This sort of crops up again with the 3D camera. The system has two cameras on the back that let it take pictures in 3D, and while the 3D is nifty to see, the camera itself is pretty low quality. The only way to get excellent results is to be standing in a desert at noon, because I can have every light on in my house in the middle of the day and the image still looks, frankly, like crap. Even so, I got my wife to swoon just a bit when we managed to get a picture of our dog since it does look cool to see him popping out of the screen a bit. This is all a novelty, like the Game Boy Camera (including stickers and junk to clutter photos with), but if I could see the enjoyment of the Game Boy Camera all those years ago, I can see the enjoyment here, now.
Speaking of novelty, the AR Cards are something that’s worth looking at in terms of where the future could be going. Setting down these special cards will make little things pop out of them when viewed through the 3DS, such as target boxes or a dragon or things like that. After playing with it a few times, I was finding both the fun and the severe limitations of the hardware. For example, fighting a dragon that’s supposedly popping out of your table is something that’s really cool, but in order to achieve this effect you have to keep the 3DS close enough to the card and keep the lighting conditions good enough that it doesn’t stop suddenly and need to recalibrate. This wouldn’t be so hard if you didn’t need to physically move around while pointing the 3DS at the card, and of course moving the 3DS out of that slim window where the 3D works perfectly just sort of lessens the point.
All that aside, I can see where Augmented Reality can go and I like it. Implementing more and better games into the real world is cool and is the next step toward virtual reality, something we’ve been crying out to become real for over 30 years now. How this can be implemented into games is something I’m not clever enough to know, but I have confidence that some indie developers will come up with some really creative games to show us how best it can be used.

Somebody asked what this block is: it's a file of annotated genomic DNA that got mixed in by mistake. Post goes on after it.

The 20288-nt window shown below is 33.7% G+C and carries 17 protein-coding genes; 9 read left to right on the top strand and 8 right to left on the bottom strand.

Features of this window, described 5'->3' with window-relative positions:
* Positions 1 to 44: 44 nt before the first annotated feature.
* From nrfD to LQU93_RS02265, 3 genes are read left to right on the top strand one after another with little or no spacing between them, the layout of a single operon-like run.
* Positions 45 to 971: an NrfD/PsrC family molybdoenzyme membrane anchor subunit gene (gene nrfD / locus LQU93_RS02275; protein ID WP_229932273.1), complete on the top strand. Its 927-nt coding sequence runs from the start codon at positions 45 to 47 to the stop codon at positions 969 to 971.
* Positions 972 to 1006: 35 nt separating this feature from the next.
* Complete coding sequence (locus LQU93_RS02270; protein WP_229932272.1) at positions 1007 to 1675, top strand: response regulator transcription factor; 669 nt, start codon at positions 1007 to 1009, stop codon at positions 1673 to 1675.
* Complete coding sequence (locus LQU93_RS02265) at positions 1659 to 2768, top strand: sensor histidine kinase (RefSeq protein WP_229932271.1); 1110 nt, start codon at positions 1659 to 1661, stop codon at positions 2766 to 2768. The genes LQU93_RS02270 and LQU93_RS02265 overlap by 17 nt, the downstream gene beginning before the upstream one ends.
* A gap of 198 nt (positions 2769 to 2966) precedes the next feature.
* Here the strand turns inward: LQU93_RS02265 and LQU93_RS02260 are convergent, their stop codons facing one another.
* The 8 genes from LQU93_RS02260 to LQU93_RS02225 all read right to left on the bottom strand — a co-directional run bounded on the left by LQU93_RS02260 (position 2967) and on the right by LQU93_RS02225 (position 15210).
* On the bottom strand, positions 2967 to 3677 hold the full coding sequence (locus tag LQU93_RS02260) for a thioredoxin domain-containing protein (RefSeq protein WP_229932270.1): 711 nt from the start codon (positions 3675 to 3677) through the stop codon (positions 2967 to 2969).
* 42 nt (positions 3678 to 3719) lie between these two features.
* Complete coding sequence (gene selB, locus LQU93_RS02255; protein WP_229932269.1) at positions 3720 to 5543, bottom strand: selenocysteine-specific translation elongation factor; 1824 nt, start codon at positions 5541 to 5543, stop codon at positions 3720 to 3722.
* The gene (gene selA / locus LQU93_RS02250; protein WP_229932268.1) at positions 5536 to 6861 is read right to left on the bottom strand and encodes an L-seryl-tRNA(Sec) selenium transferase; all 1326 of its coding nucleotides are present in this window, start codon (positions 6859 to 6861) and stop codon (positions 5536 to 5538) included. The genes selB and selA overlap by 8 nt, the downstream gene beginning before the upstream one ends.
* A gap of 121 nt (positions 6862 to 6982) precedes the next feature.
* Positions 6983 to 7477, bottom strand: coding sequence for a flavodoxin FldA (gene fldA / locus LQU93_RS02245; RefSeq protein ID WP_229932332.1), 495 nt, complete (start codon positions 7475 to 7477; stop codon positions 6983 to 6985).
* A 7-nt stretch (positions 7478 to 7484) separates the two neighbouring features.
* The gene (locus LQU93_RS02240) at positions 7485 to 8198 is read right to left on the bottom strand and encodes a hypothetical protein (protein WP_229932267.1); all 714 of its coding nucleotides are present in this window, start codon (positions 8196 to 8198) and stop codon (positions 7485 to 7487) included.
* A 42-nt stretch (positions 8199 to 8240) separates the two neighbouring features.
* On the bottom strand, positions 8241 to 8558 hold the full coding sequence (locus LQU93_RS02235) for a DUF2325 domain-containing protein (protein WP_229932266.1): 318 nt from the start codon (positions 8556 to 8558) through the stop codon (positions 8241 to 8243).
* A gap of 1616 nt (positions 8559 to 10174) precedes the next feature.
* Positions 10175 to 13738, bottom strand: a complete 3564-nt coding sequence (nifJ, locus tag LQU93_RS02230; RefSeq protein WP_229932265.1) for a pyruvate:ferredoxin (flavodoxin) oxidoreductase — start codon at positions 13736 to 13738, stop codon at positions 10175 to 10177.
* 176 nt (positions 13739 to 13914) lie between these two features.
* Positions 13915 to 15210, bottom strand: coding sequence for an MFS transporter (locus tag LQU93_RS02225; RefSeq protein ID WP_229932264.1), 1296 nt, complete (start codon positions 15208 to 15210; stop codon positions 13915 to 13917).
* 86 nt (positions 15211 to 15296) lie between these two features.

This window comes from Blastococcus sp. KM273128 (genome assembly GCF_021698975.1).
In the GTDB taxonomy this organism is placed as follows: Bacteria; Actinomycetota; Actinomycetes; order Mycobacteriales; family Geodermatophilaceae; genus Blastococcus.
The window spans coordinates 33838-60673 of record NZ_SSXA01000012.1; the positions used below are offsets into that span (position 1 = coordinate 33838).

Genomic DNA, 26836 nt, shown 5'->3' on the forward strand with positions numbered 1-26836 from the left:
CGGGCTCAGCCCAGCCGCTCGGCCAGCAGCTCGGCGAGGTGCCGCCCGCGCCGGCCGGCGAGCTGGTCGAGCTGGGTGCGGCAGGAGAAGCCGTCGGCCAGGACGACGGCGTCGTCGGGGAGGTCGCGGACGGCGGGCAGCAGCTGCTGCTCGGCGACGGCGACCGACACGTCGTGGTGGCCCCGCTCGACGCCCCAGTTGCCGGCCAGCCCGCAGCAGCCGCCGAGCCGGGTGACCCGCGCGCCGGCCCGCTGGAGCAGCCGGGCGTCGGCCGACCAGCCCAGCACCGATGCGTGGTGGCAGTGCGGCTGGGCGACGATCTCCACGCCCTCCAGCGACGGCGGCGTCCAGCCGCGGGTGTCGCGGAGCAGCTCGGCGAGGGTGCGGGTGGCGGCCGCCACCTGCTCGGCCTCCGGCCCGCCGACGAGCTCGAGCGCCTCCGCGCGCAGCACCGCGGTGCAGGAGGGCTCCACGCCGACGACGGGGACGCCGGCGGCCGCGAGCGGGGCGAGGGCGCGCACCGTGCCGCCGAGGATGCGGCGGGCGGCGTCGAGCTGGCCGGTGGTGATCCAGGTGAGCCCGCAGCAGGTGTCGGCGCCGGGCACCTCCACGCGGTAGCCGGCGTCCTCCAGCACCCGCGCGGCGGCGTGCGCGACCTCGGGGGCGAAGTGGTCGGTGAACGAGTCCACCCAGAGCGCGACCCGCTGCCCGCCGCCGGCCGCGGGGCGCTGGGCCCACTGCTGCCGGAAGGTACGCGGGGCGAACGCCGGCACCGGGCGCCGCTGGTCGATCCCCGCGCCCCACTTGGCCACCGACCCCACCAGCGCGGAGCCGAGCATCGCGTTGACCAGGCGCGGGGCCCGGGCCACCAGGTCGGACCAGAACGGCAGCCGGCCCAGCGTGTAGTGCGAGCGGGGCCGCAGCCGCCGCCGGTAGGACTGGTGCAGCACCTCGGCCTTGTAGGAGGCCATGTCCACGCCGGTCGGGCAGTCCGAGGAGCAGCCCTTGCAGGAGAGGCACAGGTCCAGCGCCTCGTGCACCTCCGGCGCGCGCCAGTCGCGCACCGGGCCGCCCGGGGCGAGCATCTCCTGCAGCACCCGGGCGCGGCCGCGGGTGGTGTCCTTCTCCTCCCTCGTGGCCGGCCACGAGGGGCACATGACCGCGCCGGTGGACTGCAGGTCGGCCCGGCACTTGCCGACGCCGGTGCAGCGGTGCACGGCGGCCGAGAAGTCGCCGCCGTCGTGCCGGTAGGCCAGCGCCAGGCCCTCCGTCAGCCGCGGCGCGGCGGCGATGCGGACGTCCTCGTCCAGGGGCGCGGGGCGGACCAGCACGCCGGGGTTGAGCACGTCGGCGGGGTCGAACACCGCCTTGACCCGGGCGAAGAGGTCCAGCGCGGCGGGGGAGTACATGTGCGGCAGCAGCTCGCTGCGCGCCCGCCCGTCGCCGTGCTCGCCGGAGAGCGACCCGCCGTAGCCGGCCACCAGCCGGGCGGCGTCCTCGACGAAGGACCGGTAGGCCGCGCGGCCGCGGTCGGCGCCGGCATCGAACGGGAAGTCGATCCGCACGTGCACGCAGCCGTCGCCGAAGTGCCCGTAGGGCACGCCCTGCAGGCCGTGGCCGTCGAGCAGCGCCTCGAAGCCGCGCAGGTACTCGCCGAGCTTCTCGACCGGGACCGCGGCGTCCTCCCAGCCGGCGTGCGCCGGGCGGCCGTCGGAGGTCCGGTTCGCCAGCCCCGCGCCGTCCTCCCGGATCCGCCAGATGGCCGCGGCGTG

Creating a Mii is still as simple as it was on the Wii by the way, except now you don’t have to mess around with the mostly imprecise Wiimote, instead navigating with the stylus. I want to note there that so far the touch screen has been bugging me pretty badly as I don’t really like pulling out the stylus all the time and just want to quickly tap with my thumbnail or forefinger. What makes me really ticked is that most of the time this doesn’t work, so I have to keep tapping progressively harder until it decides I’ve pounded sufficiently hard enough before responding the way I want it to. Calibrating the touch screen seemed to lessen the instances of this, but it still happens on occasion, at least when going through menus. Then again, I may just be holding back because I’m afraid to damage my system.
Anyway, the Mii Creator is actually a bit better than the Wii version since there are a bunch of new pieces to play with. Granted, it’s still lacking clothing options like the Xbox 360 dashboard offers for your avatars, but the new facial expressions and head shapes are a good addition. You can take a picture of yourself with the inward-facing camera and let the 3DS try and make a Mii for you, but those usually need some reworking. As of right now I haven’t used the Street Pass feature, so my Miis are just sitting around doing nothing until further notice.